Anti-Social Behaviour, Crime and Policing Bill

Written evidence from BVA and BSAVA (ASB 28)

1. The British Veterinary Association (BVA) and the British Small Animal Veterinary Association (BSAVA) welcome the opportunity to comment on the Anti-Social Behaviour, Crime and Policing Bill.

2. The BVA is the national representative body for the veterinary profession in the United Kingdom and has over 13,000 members. Its primary aim is to protect and promote the interests of the veterinary profession in this country, and it therefore takes a keen interest in all issues affecting the veterinary profession, be they animal health, animal welfare, public health, regulatory issues or employment concerns.

3. The BSAVA is the largest specialist division of the BVA and of the veterinary profession. It represents over 8,500 members, the majority of whom are in general practice and have an interest in the health and welfare of small animals, namely dogs and cats.

4. In our previous submissions, BVA and BSAVA have repeatedly called for consolidation and simplification of the legislation relating to dog control. This remains our position; however, we acknowledge that it is the content of legislation which is the most important issue. For this reason, if the Anti-Social Behaviour Bill is to become law, it is critical that the content of the Bill enables enforcers to deal with issues surrounding dog control effectively.

5. Although we can appreciate, in principle, the Government’s rationale for simplifying the powers used to combat anti-social behaviour, we believe that targeted powers for Dog Control Notices would be preferable to general powers that will require extensive guidance to make them workable in the case of dogs and ensure that they are applied consistently. We therefore ask that the Committee amend the Bill to include Dog Control Notices and that the Government develop proposals, building on the experiences gained from the use of Dog Control Notices in Scotland. The experience gained from Dog Behaviour Contracts, such as those trialled in Eastleigh, should also be considered.

6. As it currently stands, the Community Protection Notice (CPN) is cited as the power closest to a Dog Control Notice; however, as drafted, the Bill leaves much open to interpretation. For example,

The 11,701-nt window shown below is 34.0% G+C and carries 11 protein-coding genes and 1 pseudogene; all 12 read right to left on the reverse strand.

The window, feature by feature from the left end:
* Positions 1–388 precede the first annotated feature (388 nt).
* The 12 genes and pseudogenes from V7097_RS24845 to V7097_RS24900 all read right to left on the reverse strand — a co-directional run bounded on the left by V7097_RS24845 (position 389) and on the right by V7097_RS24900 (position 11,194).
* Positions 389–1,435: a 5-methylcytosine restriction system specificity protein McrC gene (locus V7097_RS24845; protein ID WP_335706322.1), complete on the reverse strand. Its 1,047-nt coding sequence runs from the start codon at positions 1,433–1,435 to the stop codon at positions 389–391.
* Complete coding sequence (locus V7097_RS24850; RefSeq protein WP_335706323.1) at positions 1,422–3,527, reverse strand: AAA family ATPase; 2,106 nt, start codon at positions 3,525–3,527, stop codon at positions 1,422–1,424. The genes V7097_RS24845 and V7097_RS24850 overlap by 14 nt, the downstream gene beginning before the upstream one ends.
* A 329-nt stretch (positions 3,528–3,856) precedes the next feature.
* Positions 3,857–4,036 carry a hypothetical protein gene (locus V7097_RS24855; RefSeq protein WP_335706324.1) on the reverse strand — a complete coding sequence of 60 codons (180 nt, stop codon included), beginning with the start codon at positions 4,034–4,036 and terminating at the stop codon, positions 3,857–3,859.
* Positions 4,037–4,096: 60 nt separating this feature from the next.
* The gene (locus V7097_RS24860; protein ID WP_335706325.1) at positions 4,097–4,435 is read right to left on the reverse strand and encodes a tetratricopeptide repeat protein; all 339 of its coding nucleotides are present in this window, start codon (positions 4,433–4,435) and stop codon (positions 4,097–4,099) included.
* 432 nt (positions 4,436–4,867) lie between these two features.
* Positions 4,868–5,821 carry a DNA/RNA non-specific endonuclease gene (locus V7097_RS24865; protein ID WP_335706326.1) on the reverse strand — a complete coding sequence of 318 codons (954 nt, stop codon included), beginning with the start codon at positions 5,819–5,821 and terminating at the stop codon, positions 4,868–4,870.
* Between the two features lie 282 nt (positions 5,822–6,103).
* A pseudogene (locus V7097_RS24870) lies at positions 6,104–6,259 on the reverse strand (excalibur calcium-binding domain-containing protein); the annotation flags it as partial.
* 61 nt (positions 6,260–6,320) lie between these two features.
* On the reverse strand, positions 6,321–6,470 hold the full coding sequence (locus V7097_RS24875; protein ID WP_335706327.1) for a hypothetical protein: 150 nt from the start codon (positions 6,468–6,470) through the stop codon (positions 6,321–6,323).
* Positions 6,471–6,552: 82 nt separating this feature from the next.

a. The trigger for a CPN is conduct, which affects the locality rather than individuals.

b. The provisions relating to dogs are an adjunct to the provisions relating to humans who participate in anti-social or criminal behaviour. While we understand that many of the provisions can require the person to undertake or refrain from certain activities, including those involving dogs, we are concerned about how some of the potential requirements of a CPN (such as neutering) would be applied if the person subject to the order were not the legal owner of the dog. By contrast, in Scotland, Dog Control Notices are only issued to the owner of the dog or the person who has day-to-day charge of the dog.

c. There is no requirement that those issuing CPNs have appropriate training or have appropriate guidelines available to them. In the case of dog control, issuing officers should have appropriate training or should be working to guidelines drawn up by those who have knowledge and understanding of dogs, their owners and the problems that are likely to be encountered. Where the issuing officer meets a situation that they do not feel confident to deal with, they should have ready access to those with specialist training who can advise on the appropriate measures to take.

d. Clauses 47 and 48 deal with the forfeiture and seizure of items used in the commission of the offence of breaching a CPN. The seizure of dogs should be considered as part of dog control measures, should the behaviour of the owner or keeper and/or the dog give sufficient concern that the remedial action is not deemed appropriate. However, these sections are written in a way which presumes that the items used are inanimate objects and not animals. Specific and more detailed considerations will apply when dealing with dogs. The need for suitably qualified individuals to assess the health, welfare and behaviour of the animal, the welfare implications of kennelling animals for periods of time, and the possibility of rehoming animals are all important considerations. (Similar issues would arise from clause 35 in relation to dispersal powers).

7. As stated above, in its current form the Bill would need comprehensive guidance to make it effective; enforcers will need to be provided with a set of clear, specific and achievable measures. We believe that in order to ensure that this guidance is followed, it is essential that it is statutory guidance, as is the case in Scotland.

8. The Bill also seeks to amend the Dangerous Dogs Act in a number of ways. We have supported the extension of the law to cover private property and also to extend protection to assistance dogs.

9. In the context of calling for consolidated legislation, we have also called for legislation to cover attacks on other protected animals. We remain concerned about attacks on other animals and ask that the Government further investigate this area.

10. The legislation will need to be simple to understand and apply so that the public can learn what is and is not acceptable. We believe that if the legislation is too complex and subjective, it will capture some people but not educate the remainder. Legislation should capture an element of reasonableness so that responsible owners are afforded a degree of protection. The overall aim of legislation in this area should be to prevent dog attacks and encourage responsible ownership.

July 2013

Prepared 5th July 2013